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18

Truly you set them in slippery places;

you make them fall to ruin.

19

How they are destroyed in a moment,

swept away utterly by terrors!


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18. Surely thou hast set them in slippery places. David, having now gone through his conflicts, begins, if we may use the expression, to be a new man; and he speaks with a quiet and composed mind, being, as it were, elevated on a watchtower, from which he obtained a clear and distinct view of things which before were hidden from him. It was the prophet Habakkuk’s resolution to take such a position, and, by his example, he prescribes this to us as a remedy in the midst of troubles — “I will stand upon my watch,” says he, “and set me upon the tower,” (Habakkuk 2:1.) David, therefore, shows how much advantage is to be derived from approaching God. I now see, says he, how thou proceedest in thy providence; for, although the ungodly continue to stand for a brief season, yet they are, as it were, perched on slippery places, 194194     “Comme junchez en lieux glissans.” — Fr. that they may fall ere long into destruction. Both the verbs of this verse are in the past tense; but the first, to set them in slippery places, is to be understood of the present time, as if it had been said, — God for a short period thus lifts them up on high, that when they fall their fall may be the heavier. This, it is true, seems to be the lot of the righteous as well as of the wicked; for everything in this world is slippery, uncertain, and changeable. But as true believers depend upon heaven, or rather, as the power of God is the foundation on which they rest, it is not said of them that they are set in slippery places, notwithstanding the frailty and uncertainty which characterises their condition in this world. What although they stumble or even fall, the Lord has his hand under them to sustain and strengthen them when they stumble, and to raise them up when they are fallen. The uncertainty of the condition of the ungodly, or, as it is here expressed, their slippery condition, proceeds from this, that they take pleasure in contemplating their own power and greatness, and admire themselves on that account, just like a person who would walk at leisure upon ice; 195195     “Qu’ils prenent plaisir a contempler leur puissance et grandeur, et sy mirent, comme qui voudroit se pourmener a loisir sur la glace.” — Fr. and thus by their infatuated presumption, they prepare themselves for falling down headlong. We are not to picture to our imaginations a wheel of fortune, which, as it revolves, embroils all things in confusion; but we must admit the truth to which the prophet here adverts, and which he tells us is made known to all the godly in the sanctuary, that there is a secret providence of God which manages all the affairs of the world. On this subject my readers, if they choose, may peruse the beautiful verses of Claudian in his first book against Ruffinus.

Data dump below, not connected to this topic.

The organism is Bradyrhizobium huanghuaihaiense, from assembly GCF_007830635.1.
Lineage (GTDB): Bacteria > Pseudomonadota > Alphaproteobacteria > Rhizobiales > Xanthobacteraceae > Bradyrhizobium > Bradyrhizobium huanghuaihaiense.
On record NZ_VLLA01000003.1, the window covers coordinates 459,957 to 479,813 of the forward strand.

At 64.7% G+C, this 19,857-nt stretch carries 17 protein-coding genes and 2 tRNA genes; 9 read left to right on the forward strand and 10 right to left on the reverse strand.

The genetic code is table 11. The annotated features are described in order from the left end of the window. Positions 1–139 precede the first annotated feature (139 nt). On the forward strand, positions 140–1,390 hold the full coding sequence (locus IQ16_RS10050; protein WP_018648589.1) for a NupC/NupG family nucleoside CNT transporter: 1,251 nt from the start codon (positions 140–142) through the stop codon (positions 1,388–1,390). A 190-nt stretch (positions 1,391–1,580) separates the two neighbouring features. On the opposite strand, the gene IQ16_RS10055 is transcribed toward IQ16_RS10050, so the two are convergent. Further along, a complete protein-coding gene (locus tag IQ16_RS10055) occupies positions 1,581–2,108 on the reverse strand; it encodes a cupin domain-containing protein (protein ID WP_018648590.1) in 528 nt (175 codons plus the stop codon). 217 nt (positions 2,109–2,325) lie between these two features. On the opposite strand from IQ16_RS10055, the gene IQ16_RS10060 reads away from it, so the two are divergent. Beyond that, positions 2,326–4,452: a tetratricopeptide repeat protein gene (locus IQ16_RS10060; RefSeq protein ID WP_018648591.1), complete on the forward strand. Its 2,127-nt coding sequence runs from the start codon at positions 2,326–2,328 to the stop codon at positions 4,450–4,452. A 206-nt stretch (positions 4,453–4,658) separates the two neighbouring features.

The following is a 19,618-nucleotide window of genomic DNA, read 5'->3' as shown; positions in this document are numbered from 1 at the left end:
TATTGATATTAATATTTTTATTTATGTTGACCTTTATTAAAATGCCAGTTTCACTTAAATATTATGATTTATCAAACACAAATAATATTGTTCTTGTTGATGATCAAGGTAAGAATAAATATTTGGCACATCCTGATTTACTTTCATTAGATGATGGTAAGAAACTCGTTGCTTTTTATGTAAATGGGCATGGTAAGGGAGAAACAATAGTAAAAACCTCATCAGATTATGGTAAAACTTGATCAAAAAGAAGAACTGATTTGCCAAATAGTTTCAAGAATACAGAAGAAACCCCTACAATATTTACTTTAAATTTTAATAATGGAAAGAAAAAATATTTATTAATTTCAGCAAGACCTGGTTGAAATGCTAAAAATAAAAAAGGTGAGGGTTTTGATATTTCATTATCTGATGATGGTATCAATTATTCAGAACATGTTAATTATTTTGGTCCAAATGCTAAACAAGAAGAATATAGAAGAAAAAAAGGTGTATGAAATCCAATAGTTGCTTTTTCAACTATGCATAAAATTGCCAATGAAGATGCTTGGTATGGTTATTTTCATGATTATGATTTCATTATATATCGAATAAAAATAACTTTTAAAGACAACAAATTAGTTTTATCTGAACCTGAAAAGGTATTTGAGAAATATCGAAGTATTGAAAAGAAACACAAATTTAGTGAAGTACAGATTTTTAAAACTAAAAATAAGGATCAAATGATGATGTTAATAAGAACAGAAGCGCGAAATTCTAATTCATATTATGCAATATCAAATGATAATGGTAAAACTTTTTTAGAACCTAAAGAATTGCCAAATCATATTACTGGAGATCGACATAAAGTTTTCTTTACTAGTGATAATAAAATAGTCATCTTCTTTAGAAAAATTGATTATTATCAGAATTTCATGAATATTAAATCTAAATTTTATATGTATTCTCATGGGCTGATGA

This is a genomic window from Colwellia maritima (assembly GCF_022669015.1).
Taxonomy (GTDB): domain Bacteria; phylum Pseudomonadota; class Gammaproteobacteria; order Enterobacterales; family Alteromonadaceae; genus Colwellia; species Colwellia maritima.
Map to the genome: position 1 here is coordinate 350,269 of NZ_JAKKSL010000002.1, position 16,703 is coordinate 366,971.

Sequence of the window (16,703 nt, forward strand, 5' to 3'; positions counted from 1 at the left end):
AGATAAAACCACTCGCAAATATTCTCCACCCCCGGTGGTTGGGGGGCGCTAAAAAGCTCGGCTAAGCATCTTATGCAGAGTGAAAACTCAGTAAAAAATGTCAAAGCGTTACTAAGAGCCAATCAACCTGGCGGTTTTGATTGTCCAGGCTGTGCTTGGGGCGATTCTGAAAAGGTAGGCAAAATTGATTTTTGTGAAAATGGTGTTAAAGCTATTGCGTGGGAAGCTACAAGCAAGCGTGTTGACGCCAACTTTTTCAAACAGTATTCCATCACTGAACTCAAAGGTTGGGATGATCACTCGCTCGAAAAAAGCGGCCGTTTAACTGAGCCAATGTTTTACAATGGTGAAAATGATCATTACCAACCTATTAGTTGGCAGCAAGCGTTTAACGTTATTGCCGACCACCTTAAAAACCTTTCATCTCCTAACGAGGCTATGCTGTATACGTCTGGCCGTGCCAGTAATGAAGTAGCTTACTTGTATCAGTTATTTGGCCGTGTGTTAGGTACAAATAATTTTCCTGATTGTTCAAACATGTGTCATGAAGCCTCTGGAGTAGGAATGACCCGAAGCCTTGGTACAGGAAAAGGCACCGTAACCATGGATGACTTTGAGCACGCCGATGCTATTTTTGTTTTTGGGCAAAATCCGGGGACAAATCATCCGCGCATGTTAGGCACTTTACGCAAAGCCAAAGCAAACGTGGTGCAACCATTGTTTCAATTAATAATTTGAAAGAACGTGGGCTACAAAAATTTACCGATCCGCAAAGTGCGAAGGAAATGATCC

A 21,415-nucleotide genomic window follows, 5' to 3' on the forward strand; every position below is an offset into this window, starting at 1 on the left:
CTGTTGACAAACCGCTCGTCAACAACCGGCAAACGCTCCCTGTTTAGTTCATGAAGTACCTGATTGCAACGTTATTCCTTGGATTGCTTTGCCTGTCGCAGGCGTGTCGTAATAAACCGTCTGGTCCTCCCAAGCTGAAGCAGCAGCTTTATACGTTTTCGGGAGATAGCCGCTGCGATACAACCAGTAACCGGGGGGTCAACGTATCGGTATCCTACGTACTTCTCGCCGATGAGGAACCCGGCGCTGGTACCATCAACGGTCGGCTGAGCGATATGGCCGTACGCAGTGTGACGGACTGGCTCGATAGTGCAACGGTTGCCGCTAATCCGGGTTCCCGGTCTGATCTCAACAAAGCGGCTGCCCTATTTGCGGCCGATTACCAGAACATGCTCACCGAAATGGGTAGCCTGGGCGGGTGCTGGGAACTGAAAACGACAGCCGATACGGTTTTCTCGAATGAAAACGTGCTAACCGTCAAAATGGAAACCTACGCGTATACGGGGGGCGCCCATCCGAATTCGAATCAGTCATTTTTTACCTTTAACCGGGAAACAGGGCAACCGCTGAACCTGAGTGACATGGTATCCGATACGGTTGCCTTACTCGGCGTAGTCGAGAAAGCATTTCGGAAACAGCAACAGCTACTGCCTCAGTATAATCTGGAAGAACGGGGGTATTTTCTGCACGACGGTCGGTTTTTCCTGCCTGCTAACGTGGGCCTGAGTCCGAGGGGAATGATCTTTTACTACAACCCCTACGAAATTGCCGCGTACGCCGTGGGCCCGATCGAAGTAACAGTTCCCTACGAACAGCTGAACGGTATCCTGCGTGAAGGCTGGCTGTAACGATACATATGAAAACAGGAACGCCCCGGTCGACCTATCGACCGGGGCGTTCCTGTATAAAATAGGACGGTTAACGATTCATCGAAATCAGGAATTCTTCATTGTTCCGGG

19. How have they been destroyed, as it were in a moment! The language of wonder in which the Psalmist breaks forth serves much to confirm the sentiment of the preceding verse. As the consideration of the prosperity of the ungodly induces a torpor upon our minds, yea, even renders them stupid; so their destruction, being sudden and unlooked for, tends the more effectually to awaken us, each being thus constrained to inquire how such an event came to pass, which all men thought could never happen. The prophet, therefore, speaks of it in the way of interrogation, as of a thing incredible. Yet he, at the same time, thus teaches us that God is daily working in such a manner as that, if we would but open our eyes, there would be presented to us just matter for exciting our astonishment. Nay, rather, if by faith we would look from a distance at the judgments of God daily approaching nearer and nearer, nothing would happen which we would regard as strange or difficult to be believed; for the surprise which we feel proceeds from the slowness and carelessness with which we proceed in acquiring the knowledge of Divine truth. 196196     “De nostre tardivete et nonchalance a profiter en la doctrine.” — Fr. When it is said, They are consumed with terrors, it may be understood in two ways. It either means that God thunders upon them in such an unusual manner, that the very strangeness of it strikes them with dismay; or that God, although he may not lay his hand upon his enemies, nevertheless throws them into consternation, and brings them to nothing, solely by the terror of his breath, at the very time when they are recklessly despising all dangers, as if they were perfectly safe, and had made a covenant with death. 197197     “They are utterly consumed with terrors; their destruction is not only sudden, but entire; it is like the breaking in pieces of a potter’s vessel, a sherd of which cannot be gathered up and used; or like the casting of a millstone into the sea, which will never rise more: and this is done with terrors, — either by terrible judgments inflicted on them from without, or with terrors inwardly seizing upon their minds and consciences, as at the time of temporal calamities, or at death, and certainly at the judgment, when the awful sentence will be pronounced upon them. See Job 27:20.” — Dr. Gill. Thus we have before seen David introducing them as encouraging themselves in their forwardness by this boasting language, “Who is lord over us?” (Psalm 12:4.) I am rather inclined to adopt the first sense; and the reason which leads me to do so is, that when God perceives that we are so slow in considering his judgments, he inflicts upon the ungodly judgments of a very severe kind, and pursues them with unusual tokens of his wrath, as if he would make the earth to tremble, in order thereby to correct our dullness of apprehension.




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